WHEN I BECAME a vegetarian in middle school, my parents put up with my dietary special needs on the condition that I learned to cook for myself. Enter Mollie Katzen's Enchanted Broccoli Forest, the cookbook that kept me alive for the next decade. So I mean no disrespect to Katzen and her brand of hippie-inflected vegetarianism when I say that I never, ever need to see another recipe for marinated tofu in my life.

In the past few years, there's been an absolute explosion of vegetable-focused cookbooks. Some are written by vegetarians and vegans and some aren't, but all focus on showcasing fresh vegetables in ways that absolutely overturn the notion that vegetarian cooking has to be dreary, healthy, or laden with meat substitutes.

I've cooked recipes from all of the books on this list, and they're listed in order of most used to least used in my kitchen.


by Yotam Ottolenghi

The Israel-born and London-based Ottolenghi isn't a vegetarian—he just really likes vegetables. Take, for example, an extremely simple recipe for a vegetable "mixed grill" tossed in a parsley sauce—it's quite possibly the most interesting thing anyone's ever done with a carrot. (In the kitchen.) Bright flavors abound, as well as yogurt and tahini sauces; citrus, cilantro, and garlic show up often. Beginning cooks might be a bit put off by some of the techniques required (are you comfortable blackening an eggplant under a broiler? You'll be fine, if so.), but this is one of the most consistently rewarding cookbooks I own. If you only make his fresh-corn polenta with eggplant sauce, you will be glad you bought this book. Let me just repeat that: polenta. With fresh. Corn.

River Cottage Veg

by Hugh Fearnley-Whittingstall

A household name in the UK, known for a farm-to-table sensibility that's showcased at a working farm where he slaughters his own animals, Fearnley-Whittingstall isn't exactly the poster child for vegetarianism, either—but he knows how to work a vegetable. River Cottage Veg is a chatty, good-humored guide that keeps its expectations low and gets consistently good results. This is an incredibly practical cookbook, full of ways to simplify evening meals and brown-bag lunches without sacrificing flavor or quality—I'd recommend it to anyone looking to save money by cooking at home more often. The recipe for homemade Cup o'Noodles alone is a life-changer.

Vegetable Literacy

by Deborah Madison

From one of the most trusted names in vegetarian cookbookery, the veggie-focused Vegetable Literacy is part cookbook and part gardening/botanical guide. Madison steps out of the kitchen to consider vegetables in a seasonal, gardening context, and then steps back into the kitchen to explain, with utter authority, the best way to roast an artichoke, why you shouldn't cook peas in a pressure cooker, and how to make a mustard butter you will soon be eating on everything. (If you're looking for an everyday cookbook, Madison just released a revised version of her encyclopedic classic Vegetarian Cooking for Everyone. I spent $40 on this book while broke as fuck in college and never regretted it.)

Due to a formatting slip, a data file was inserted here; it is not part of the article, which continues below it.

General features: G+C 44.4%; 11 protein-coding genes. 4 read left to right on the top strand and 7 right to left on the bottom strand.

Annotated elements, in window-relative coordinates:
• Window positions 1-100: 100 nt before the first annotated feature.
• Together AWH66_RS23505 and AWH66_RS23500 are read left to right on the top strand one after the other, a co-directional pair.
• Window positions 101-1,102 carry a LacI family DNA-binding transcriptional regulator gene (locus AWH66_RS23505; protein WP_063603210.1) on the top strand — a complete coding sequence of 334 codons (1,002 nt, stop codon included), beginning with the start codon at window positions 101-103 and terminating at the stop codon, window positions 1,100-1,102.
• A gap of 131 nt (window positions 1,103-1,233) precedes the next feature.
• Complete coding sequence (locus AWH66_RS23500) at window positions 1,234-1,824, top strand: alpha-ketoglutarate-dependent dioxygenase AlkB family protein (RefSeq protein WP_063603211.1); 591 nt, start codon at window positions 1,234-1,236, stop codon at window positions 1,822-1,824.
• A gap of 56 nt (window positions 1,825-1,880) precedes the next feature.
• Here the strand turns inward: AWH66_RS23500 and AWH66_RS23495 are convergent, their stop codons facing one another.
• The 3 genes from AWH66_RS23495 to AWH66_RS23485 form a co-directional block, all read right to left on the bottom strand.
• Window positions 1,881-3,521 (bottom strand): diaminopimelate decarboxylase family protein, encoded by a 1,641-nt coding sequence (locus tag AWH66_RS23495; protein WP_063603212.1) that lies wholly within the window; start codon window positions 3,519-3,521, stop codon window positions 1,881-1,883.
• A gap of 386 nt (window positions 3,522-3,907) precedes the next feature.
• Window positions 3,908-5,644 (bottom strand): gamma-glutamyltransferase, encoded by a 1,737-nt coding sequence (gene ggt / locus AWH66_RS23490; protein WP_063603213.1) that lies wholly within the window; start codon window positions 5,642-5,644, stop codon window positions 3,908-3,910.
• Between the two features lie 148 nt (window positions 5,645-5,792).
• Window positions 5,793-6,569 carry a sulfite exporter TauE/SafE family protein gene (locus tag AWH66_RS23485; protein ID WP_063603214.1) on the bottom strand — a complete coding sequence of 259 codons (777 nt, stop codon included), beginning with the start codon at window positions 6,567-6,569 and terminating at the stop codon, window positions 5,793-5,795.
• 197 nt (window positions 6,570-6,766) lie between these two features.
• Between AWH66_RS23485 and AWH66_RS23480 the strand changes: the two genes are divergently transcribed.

Lust for Leaf

by Alex Brown and Evan George

These two beer-guzzling, pot-smoking bloggers from LA also happen to be some of the most interesting vegetarian chefs working today. I'm pretty sure their MO as chefs is "get wasted and invent new foods and then eat the foods while still pretty wasted." This cookbook would be insufferable if the recipes weren't so excellent—not to mention mind-bogglingly creative. (Have you ever wanted to make your own NyQuil? Why not?) It's summer-party themed, which means tacos with jackfruit carnitas, corn on the cob loaded with spices and cheese, spicy kale slaw, homemade veggie dogs... and a beer pairing with each recipe, natch.

Dirt Candy

by Amanda Cohen and Ryan Dunlavey

Amanda Cohen is owner/chef of tiny Manhattan restaurant Dirt Candy, and her motto is blunt: "Anyone can cook a hamburger, but leave the vegetables to the professionals." Dirt Candy is half comics-form memoir, half illustrated cookbook, and 100 percent no-nonsense in its emphasis on the practical aspects of home and restaurant cooking. (Also, kimchee doughnuts.) I don't find myself cooking out of this one too often—it's definitely a special-occasions, impress-your-friends-with-something-weird kind of book—but the memoir portion of the book is a great read, especially for its back-of-the-house window into the restaurant world.